How do we regulate interest groups and lobbying activity? What are the goals of these regulations? Do you think these regulations achieve their objectives? Why or why not? If you could alter the way we regulate interest group activity and lobbying, how might you do so in a way consistent with the Constitution and recent Supreme Court decisions? Respond to at least 2 other students’ posts.
Chapter 10 Learning Objectives:
10.5 Free Speech and the Regulation of Interest Groups
• Identify the various court cases, policies, and laws that outline what interest groups can and
• Evaluate the arguments for and against whether contributions are a form of freedom of speech
Remember to incorporate the course readings to form a foundation for your responses. Additionally, you must properly cite the course text (Krutz, 2020, page number). Consult the Discussion Grading Guidelines for additional details.
First peer below
Lawmakers rely on special interest groups to get an idea on what is on the mind of the people. Special interest groups rely on lawmakers to get laws and policies that will benefit their members in the best way. Lobbying is the method that interest groups use to get their message to the members of Congress that they need the most. Lobbying is protected under the freedom of speech and right to assembly clause of the first amendment. Lobbying requires payments in the forms of campaign dollars and that’s where regulation is required.
Regulations have been established and changed several times over the years. In 1971, the Federal Election Campaign Act limited candidates for President and Vice President and their families to how much they could contribute to their campaigns. It did allow for PAC money and required public disclosure. The Federal Election Campaign Act was amended in 1974 to include candidates for Congress but the amended law banned the transfer of union, corporate, and trade associations money to parties for distribution to campaigns. The supreme court upheld the right of Congress to regulate contributions to candidates with Buckley v Valeo (1976) but at the same time overturned restrictions on expenditures (Krutz, 2020, p. 392)
Is lobbying entitled to free speech protection? The Supreme Court has said that interest groups are expressing their freedom of speech by donating to campaigns. Two cases, Citizens United v. Federal Election Commission (2010) and McCutcheon v. Federal Election Commission have won in favor of unrestricted campaign donations from unions, corporations, and trades without aggregate limits. (Krutz, 2020, p.393) In reality, these cases caused what achievement was made to back pedal. Lobbying has become more active. Once again, interest groups with the largest wallets will have the loudest voice.
Lobbyists still have rules and regulations that they must follow. Not following the law by not registering or not disclosing expenditures carry still penalties like fines, being banned from lobbying and possible prison time. The Federal Election Commission must be a better watchdog for corruptness. Limitations should be placed on the number of lobbyists per interest group. One thing I would like to see changed is the amount of time increased between leaving office and joining the lobby pool.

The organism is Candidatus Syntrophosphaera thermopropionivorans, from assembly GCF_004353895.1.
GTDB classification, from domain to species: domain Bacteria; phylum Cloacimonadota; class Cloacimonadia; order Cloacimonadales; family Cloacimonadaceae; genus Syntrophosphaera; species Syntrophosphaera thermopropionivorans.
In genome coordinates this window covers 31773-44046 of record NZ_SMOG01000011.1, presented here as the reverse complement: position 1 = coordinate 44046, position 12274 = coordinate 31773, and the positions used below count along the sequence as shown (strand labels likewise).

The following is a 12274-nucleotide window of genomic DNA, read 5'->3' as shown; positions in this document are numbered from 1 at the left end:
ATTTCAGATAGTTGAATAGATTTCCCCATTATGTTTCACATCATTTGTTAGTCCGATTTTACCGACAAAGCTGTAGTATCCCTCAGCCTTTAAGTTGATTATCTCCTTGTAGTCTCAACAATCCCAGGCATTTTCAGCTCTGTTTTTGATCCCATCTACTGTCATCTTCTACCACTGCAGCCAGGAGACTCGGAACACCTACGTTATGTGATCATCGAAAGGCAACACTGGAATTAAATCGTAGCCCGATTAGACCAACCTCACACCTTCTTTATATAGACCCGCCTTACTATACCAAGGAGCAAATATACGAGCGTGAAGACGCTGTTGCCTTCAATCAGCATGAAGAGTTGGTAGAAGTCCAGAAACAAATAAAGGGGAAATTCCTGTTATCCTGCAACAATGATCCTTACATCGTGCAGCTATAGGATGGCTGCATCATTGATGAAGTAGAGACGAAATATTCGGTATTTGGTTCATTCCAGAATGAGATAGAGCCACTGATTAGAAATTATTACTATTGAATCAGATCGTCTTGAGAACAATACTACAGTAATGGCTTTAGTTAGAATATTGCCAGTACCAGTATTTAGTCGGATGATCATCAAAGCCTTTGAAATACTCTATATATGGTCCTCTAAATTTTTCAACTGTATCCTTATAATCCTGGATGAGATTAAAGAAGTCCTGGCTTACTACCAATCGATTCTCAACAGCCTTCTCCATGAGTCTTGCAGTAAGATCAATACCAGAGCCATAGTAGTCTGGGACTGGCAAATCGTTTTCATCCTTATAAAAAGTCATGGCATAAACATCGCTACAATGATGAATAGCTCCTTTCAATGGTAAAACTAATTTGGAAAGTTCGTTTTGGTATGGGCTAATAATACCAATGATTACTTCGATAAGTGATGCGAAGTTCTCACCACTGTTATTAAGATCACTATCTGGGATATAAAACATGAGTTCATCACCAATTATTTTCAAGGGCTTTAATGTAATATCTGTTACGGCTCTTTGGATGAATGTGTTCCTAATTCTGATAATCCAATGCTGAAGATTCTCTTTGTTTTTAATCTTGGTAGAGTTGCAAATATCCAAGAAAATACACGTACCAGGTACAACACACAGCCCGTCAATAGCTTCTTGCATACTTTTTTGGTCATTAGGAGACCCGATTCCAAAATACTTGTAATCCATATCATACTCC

Second peer below
The federal government places limits on contributions to candidates and their campaigns. However, in the case of Buckley v. Valeo (1976), while the supreme court upheld those limits, they overturned the restrictions on expenditures by candidates (Krutz, 2020, 392.) Basically, the supreme court said that while there are limits on what can be donated, if the candidate has it, they can spend it. There was a loophole in this policy, referred to as soft money, for the grassroots voter registration drives that said that interest groups could spend money on behalf of the candidates and they used that to get around the limits on donations to a campaign. The Bipartisan Campaign Reform Act sponsored by McCain and Feingold in 2002 banned the soft-money loophole. However, in the case of Citizens United v. Federal Election Commission, the courts overturned the ban on soft money (Krutz, 2020, 392.) The supreme court also helped strike down aggregate contribution limits on total contributions allowed in the case of McCutcheon v. Federal Election Commission citing that campaign expenditures are a form of speech and are allowed under the first amendment (Krutz, 2020, 392.)
There are regulations in place for lobbyists in the United States as well. Both federal and state governments have restrictions in place for interest groups and lobbyists. Policies like The Lobbying Disclosure Act of 1995 and the Honest Leadership and Open Government Act of 2007 are in place to ensure transparency amongst lobbyists. Aside from having to register the group with the government before being allowed to lobby, no compensation can be given to lobbyists, limits on how much money lobbyists can spend on lobbying lawmakers are in place, along with requiring disclosures about the amount of money being spent. Contact between members of Congress and lobbyists that are married to other members of Congress is prohibited (Krutz, 2020, 394.) President Obama signed an executive order prohibiting members of the executive branch from accepting gifts from lobbyists. This order also kept any member from participating in any matter that involved a former client or employer within a two-year time frame (Krutz, 2020, 394.) There are penalties like fines, being banned from lobbying, or prison time for violating these laws and requirements.